Jon S. Maloy, Creative Director at global experiential communication group Auditoire (OMNICOM), tells the story of how the swoosh finessed its way into a party it wasn’t invited to and got the whole world to dance to its playlist.
You’re probably thinking right now, a brand that drops a capsule collection with Dior is bound to get a little boost in aura, but surely one hit isn’t nearly enough to establish any sort of credibility.
I agree with that, and so does [online culture marketplace] StockX. If you were to try and hunt down the world’s most sought-after sneakers, you would have to browse through 36 pairs before you’d find the next brand in line – in fact, it would have to be the next collab in line… Adidas X Chanel.
That’s 35 + 1 reasons we get to ask ourselves if Nike can credibly compete for the title of first 21st-century luxury brand.
For millions of people, luxury is the ultimate proposition; one that transcends any one item – even a Dior X Jordan 1. “It dictates our dreams, sculpts our bodies, whitens our teeth, and redraws the maps of our cities,” as Nicolas Chemla, author of French essay “Luxifer, why luxury possesses us,” says. A little like a symphony, sharing a compelling luxury story needs to be all-encompassing: vision, creativity, myths, and theatrics. Only then can the magic operate. Nike gets that.
Why settle for one creative director?
If you’re going to change the world order, you need a vision. Why have one creative director when you can have an entire generation of them? Nike has a line-up that would make LVMH feel a little envious. Collaborating with the likes of Riccardo Tisci, Virgil Abloh, or Matthew M. Williams might seem self-evident today; not so much ten years ago. Their vision for the brand didn’t only elevate it, it forced the entire luxe category to follow suit and try and compete in a space that was foreign to them: sportswear – a space where Nike has reigned unchallenged for decades.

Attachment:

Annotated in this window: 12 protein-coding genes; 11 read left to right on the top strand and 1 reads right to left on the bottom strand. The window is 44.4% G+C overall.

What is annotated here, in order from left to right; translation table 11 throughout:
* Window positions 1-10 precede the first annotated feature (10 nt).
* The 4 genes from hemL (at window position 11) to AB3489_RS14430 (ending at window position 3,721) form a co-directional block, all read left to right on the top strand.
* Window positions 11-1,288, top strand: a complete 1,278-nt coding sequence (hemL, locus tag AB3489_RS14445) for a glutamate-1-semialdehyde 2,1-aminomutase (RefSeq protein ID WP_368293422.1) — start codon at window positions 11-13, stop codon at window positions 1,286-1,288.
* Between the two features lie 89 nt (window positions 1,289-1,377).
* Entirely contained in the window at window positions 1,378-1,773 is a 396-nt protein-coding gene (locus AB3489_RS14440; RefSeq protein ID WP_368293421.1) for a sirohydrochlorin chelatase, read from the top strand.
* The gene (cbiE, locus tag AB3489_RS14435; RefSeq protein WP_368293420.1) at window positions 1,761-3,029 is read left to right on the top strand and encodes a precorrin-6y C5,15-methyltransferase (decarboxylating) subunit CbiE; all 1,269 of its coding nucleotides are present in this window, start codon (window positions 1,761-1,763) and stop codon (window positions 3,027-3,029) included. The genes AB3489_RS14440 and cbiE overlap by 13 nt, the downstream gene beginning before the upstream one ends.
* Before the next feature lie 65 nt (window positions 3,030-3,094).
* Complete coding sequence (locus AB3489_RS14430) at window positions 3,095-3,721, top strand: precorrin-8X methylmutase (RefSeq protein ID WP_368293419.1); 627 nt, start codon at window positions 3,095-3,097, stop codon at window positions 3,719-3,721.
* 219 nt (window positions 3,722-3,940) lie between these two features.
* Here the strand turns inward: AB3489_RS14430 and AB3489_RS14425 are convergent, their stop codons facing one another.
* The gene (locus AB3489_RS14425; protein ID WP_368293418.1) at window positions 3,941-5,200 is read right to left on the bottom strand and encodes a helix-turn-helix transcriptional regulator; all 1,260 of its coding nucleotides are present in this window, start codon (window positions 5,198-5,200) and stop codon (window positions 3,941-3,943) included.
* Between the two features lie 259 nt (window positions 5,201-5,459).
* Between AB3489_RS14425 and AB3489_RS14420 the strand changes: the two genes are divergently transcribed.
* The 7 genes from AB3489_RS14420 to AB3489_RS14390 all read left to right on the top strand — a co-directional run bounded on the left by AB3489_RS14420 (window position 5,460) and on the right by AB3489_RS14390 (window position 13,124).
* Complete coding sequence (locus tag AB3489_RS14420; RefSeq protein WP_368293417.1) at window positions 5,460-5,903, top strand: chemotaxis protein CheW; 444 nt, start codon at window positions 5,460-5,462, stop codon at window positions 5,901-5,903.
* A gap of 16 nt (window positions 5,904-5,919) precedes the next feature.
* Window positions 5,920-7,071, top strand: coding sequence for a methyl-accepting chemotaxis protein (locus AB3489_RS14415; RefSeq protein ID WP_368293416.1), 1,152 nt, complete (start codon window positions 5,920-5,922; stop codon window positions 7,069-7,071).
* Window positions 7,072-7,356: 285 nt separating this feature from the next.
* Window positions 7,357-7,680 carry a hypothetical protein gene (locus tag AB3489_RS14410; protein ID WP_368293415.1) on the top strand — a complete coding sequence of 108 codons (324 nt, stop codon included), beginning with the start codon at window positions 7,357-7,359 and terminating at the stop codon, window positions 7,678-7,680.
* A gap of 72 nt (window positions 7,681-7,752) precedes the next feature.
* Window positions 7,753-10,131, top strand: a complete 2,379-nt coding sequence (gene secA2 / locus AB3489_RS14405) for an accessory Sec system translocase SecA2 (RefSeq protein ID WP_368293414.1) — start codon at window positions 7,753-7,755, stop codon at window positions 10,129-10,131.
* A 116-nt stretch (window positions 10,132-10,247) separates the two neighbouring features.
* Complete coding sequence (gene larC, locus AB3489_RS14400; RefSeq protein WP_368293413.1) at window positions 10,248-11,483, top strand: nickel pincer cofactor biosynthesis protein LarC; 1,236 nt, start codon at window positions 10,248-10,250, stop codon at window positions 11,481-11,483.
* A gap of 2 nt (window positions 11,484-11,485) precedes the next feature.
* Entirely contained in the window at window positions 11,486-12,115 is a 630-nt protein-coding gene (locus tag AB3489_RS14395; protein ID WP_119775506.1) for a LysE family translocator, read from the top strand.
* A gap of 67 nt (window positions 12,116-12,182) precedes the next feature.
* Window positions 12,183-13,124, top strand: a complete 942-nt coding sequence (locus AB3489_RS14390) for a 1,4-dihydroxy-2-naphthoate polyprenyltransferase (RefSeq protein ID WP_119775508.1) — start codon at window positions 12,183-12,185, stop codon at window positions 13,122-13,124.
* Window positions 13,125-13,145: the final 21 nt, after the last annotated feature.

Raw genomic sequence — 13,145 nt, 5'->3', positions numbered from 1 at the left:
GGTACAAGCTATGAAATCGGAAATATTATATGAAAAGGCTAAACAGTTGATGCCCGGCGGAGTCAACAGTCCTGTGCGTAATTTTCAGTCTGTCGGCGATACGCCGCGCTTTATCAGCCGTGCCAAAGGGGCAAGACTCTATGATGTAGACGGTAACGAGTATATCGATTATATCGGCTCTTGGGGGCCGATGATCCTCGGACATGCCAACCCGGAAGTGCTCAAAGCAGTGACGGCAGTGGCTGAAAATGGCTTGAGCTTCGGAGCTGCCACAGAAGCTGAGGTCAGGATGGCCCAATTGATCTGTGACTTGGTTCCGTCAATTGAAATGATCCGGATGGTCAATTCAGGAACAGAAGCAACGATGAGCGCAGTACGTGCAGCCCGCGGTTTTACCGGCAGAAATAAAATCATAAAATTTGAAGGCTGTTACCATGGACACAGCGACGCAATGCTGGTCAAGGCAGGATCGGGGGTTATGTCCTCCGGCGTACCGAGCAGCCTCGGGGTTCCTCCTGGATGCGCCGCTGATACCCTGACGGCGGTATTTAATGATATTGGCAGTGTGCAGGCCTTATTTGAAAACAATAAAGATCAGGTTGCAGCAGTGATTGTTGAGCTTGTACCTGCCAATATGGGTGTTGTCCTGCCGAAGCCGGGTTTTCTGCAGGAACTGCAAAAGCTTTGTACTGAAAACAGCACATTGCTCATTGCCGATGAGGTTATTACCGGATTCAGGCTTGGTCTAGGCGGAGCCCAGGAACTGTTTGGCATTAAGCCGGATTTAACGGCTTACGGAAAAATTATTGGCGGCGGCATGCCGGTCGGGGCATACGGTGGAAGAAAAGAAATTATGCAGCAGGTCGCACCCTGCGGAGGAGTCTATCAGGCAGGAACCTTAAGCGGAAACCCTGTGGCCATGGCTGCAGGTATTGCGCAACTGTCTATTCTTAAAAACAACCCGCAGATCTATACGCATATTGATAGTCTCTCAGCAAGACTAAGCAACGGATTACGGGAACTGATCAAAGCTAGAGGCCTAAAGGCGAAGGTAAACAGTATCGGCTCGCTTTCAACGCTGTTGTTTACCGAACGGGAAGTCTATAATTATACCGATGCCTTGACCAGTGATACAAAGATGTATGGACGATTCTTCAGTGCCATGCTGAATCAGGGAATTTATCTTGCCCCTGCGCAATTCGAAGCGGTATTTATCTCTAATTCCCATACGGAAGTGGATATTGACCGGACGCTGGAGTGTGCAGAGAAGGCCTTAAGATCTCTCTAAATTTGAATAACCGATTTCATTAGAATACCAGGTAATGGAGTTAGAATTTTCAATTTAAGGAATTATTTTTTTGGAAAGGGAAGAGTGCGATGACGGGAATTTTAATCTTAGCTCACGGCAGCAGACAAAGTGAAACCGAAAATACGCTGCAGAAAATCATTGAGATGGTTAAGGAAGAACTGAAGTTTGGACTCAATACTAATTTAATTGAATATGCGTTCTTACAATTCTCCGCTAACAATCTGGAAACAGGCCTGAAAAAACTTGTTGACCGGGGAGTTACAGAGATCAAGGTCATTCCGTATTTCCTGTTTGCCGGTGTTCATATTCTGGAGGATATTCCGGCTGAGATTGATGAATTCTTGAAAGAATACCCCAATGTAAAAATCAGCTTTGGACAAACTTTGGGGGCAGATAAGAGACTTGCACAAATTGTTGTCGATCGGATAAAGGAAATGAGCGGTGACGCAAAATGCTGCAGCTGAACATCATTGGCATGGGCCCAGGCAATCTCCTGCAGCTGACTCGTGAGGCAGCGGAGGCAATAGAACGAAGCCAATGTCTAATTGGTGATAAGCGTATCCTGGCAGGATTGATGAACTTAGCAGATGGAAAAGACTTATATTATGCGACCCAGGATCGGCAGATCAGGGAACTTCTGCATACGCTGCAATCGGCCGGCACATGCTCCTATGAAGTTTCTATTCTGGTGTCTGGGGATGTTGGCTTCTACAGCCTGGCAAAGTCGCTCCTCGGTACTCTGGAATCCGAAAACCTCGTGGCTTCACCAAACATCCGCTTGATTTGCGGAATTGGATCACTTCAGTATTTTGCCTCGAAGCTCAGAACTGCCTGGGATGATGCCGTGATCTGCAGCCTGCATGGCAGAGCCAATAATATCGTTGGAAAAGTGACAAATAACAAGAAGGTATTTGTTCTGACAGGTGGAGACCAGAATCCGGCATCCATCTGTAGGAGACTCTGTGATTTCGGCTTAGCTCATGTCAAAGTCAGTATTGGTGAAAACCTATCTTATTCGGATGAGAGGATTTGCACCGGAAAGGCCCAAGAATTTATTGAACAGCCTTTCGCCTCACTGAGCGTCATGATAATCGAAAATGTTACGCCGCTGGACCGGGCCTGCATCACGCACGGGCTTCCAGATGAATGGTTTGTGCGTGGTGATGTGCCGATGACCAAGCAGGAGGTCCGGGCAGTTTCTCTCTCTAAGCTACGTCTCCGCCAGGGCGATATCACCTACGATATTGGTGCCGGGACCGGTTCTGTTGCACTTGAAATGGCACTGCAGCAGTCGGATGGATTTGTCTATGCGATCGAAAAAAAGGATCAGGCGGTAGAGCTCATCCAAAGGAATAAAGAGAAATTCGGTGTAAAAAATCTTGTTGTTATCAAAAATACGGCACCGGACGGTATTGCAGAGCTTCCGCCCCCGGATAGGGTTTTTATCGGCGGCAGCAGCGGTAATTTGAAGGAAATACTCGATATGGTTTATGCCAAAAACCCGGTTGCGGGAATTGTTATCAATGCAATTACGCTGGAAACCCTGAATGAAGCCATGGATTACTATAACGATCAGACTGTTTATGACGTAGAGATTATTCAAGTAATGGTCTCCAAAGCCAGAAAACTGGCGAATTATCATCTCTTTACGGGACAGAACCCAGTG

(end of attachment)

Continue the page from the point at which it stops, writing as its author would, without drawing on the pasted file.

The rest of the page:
R&D as Nike’s answer to Haute Couture
If it’s not couture, is it even luxury? R&D is the brand’s answer to Haute Couture. Chanel has its ateliers; Nike has ISPA. Improvise, Scavenge, Protect, and Adapt (ISPA) is the ethos under which this department is given complete creative freedom to discover what’s next. More than a show of force and creativity, real products have started rolling out and are already finding their way on the feet of world-class athletes, helping Kenyan runner Eliud Kipchoge finish a marathon in under two hours.
The luxury industry follows into Nike’s footsteps (again), quite literally
You can’t tell a story if you don’t have legends to write about. Here is where Nike anchors its narrative in modern-day mythology. An industry that’s always been reluctant to give its brands faces other than the it-models of the day – some of us still remember the J.Lo and Louis Vuitton’s short-lived marriage – are now all following into the American brand’s footsteps (again) quite literally. Check out what Lebron is rocking in Rimowa’s latest ad. The dream factor that comes with these athletes cannot be underestimated. It’s a special kind of myth, one that has yet to be written and that the rest of us wait to see unfold before our eyes.
A new kind of playground where, for just a minute, everything seems possible
It wouldn’t be a symphony if we didn’t have a stage for it to all come together.
Nike’s new flagship stores have more in common with the MoMA than with your neighborhood sports outlet. If you walked into one right now, you would be hard-pressed to find a cash register and that’s all right, because these stores were never intended for that. They were imagined to be a space where millions could congregate and immerse themselves into a playground where, for just a minute, everything seems possible.
Nike’s definition of luxury isn’t my mother’s and that’s ok. It’s a new, fresher, and more inclusive take on it. Freed from fashion seasons, Nike doesn’t have to tell one story, it can tell tens of them, allowing itself to not just be in sync with the culture but part of it.
So, will the swoosh ever embrace this label of first 21st-century luxury brand that we just bestowed upon them? Probably not, but then again, why would they? That just might be the most luxury-like move they’ve pulled on us yet.
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